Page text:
NEWS
October 27, 1997
Janice Faye Braase, 63, longtime volunteerJanice Faye Braase, a longtime volunteer, died Thursday of amyotrophic lateral sclerosis, known as Lou Gehrig's disease, at Johns Hopkins Hospital. She was 63 and lived in Towson.Mrs. Braase had been a volunteer for more than 40 years with the Eye Bank of Maryland, Stella Maris Hospice and WBAL-TV's Call for Action. In 1966, she was honorary chairwoman of the Christmas Seal campaign.The former Janice Faye Rademacher was born in Garretson, S.D., where she graduated from high school.
SPORTS
By JOHN STEADMAN | June 28, 1998
It was an event that set itself apart, carrying an indelible signature all its own. For the Baltimore Colts, it became a defining moment, playing and winning the first overtime game in pro football. A place in history has been duly documented and perpetuated.The upcoming 40th anniversary of the Colts' first championship is going to be celebrated in Baltimore with style and substance, taking on overtones of a gala civic gathering that will bring coaches and players together for a reunion in a city that reacted as if they, the men and women looking on as spectators, had actually been doing the blocking and tackling -- along with the cheering and, yes, even the praying for a team that was revered as few others have ever been.
SPORTS
By John Steadman | November 20, 1992
That walking-around good humor man was in his element. A sports banquet, with friends, laughter and tales of the past -- most of them about the guest of honor, Arthur Donovan, as distinctive and unforgettable an individual as God ever blessed with breath.He was to be the brunt of the jokes, the "heavy," the target of the jocular abuse. The Sports Boosters of Maryland honored him with a roast that turned into more of a toast.Former teammates, such as Dick Szymanski, Ordell Braase and George Young, were there to playfully put the harpoon in this bundle of fun who came to Baltimore to play football 42 years ago and won the hearts of its citizens.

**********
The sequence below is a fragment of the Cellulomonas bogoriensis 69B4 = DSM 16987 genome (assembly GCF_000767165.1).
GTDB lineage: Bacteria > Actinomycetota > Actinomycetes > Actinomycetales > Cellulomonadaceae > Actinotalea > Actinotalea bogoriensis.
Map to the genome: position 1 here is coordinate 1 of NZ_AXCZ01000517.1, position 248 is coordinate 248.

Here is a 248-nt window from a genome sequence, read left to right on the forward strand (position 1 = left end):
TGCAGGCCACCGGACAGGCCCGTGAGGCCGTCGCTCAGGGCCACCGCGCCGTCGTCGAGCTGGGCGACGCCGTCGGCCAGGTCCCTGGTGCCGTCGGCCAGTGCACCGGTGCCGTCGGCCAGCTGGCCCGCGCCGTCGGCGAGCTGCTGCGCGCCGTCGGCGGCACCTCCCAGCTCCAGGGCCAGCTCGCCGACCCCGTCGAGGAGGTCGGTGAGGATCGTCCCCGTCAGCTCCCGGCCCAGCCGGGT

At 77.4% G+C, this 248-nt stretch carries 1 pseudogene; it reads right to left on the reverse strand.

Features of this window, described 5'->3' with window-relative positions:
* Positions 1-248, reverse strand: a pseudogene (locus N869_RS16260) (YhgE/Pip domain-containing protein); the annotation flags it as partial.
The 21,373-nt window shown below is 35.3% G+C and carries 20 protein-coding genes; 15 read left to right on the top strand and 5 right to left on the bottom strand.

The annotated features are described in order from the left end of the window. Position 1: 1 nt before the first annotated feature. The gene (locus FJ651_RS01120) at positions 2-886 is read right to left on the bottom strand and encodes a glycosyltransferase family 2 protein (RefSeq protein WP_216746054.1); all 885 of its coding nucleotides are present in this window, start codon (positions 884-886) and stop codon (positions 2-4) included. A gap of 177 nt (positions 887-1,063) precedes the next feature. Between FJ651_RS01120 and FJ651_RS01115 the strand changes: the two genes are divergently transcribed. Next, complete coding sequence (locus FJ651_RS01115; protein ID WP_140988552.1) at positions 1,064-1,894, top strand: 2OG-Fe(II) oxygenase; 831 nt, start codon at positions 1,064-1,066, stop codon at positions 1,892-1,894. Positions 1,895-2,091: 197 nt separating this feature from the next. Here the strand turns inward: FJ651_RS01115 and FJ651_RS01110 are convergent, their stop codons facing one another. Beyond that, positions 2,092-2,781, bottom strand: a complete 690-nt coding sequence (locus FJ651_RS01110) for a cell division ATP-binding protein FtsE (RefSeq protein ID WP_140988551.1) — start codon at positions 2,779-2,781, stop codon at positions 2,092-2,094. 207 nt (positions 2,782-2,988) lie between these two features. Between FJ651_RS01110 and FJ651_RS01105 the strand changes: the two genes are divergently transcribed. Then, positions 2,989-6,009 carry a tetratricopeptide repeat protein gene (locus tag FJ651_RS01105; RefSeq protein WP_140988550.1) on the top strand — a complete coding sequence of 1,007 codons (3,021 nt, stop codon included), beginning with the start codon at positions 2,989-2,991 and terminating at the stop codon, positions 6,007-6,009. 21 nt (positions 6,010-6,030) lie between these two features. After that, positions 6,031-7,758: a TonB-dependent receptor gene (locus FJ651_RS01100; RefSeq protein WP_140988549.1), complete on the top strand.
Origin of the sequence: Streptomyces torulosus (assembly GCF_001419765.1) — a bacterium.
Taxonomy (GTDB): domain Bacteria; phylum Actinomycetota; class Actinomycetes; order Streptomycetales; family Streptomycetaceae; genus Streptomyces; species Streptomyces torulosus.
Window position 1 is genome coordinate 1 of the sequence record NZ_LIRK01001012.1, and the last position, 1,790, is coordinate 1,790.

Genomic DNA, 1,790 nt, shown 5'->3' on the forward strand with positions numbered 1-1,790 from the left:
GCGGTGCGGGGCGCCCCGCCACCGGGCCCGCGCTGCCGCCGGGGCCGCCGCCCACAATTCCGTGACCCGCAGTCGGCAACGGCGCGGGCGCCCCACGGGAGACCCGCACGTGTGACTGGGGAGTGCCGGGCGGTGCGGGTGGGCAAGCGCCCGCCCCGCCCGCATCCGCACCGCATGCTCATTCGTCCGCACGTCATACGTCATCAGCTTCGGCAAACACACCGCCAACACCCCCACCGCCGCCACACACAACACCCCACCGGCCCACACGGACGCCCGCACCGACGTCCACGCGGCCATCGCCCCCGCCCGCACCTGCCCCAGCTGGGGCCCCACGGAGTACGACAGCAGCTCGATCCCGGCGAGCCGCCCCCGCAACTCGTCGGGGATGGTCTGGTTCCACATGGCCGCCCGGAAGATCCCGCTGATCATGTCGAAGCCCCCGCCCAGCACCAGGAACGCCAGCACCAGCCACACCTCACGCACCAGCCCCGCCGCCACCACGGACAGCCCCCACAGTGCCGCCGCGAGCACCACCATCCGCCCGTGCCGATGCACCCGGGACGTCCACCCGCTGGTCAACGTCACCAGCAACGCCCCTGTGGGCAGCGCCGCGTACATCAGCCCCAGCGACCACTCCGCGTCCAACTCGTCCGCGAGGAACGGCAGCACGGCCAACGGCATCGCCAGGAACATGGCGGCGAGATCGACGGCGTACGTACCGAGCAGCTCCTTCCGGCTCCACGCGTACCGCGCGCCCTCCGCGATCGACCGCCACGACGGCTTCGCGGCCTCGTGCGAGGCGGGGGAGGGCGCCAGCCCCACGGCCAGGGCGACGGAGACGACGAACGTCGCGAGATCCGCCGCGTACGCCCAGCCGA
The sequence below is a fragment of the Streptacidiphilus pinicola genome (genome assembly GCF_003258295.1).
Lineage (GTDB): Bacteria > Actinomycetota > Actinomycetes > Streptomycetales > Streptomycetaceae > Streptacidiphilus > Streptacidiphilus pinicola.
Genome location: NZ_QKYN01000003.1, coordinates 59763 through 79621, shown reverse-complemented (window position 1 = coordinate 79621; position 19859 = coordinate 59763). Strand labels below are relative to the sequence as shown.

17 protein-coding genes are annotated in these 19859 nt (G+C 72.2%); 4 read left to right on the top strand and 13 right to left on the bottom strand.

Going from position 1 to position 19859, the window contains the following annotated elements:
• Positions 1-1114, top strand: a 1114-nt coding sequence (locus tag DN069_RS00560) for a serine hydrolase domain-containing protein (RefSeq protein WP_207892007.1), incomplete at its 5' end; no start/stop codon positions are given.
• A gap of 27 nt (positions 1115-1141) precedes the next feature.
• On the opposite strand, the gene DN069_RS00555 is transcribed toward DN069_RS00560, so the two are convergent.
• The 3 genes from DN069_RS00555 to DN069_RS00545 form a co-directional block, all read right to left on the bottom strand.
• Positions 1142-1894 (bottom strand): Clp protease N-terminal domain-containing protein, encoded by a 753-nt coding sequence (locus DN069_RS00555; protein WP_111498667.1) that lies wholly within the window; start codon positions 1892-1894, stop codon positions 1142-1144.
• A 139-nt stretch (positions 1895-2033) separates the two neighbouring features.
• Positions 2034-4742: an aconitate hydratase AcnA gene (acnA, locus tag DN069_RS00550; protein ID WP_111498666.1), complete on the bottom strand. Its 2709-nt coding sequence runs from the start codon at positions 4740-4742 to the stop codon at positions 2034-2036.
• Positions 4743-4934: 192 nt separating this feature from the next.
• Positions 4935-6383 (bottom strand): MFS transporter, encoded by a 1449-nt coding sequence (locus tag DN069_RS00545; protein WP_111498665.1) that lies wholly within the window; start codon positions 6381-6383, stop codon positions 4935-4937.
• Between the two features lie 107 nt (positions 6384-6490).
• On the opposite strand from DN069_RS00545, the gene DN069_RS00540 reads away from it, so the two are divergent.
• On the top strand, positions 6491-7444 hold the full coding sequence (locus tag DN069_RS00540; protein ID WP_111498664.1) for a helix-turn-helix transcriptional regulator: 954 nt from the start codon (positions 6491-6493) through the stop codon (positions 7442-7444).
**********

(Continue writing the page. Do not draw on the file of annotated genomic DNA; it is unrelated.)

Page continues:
FEATURES
By SYLVIA BADGER | August 30, 1992
It felt good to be one of nearly 1,000 people who took a nostalgic trip down memory lane Wednesday evening at Martin's West. The occasion was a fund-raiser for the Door, an inner city ministry founded by former Colts tackle Joe Ehrmann.And what a reunion it was, as nearly 80 former Baltimore Colts greeted each other and adoring fans. The players were here, at their own expense, for the half-time show at Thursday night's game between the New Orleans Saints and the Miami Dolphins and to attend Ehrmann's fund-raiser.
FEATURES
By Jean Marbella and Jean Marbella,Sun Staff Writer | June 29, 1994
When "Big Wheel" Leonard Burrier started spelling it out for the noontime crowd at Harborplace yesterday, they knew exactly what to do: They gave the superfan a C, an O, an L, a T and an S.It was a show of team spirit, as well as an act of civil disobedience.The day after a federal judge ordered Baltimore's new Canadian Football League team to stop using the city's old Colts name, several hundred people attending the pep rally at Harborplace blithely ignored him. They wore Baltimore CFL Colts T-shirts.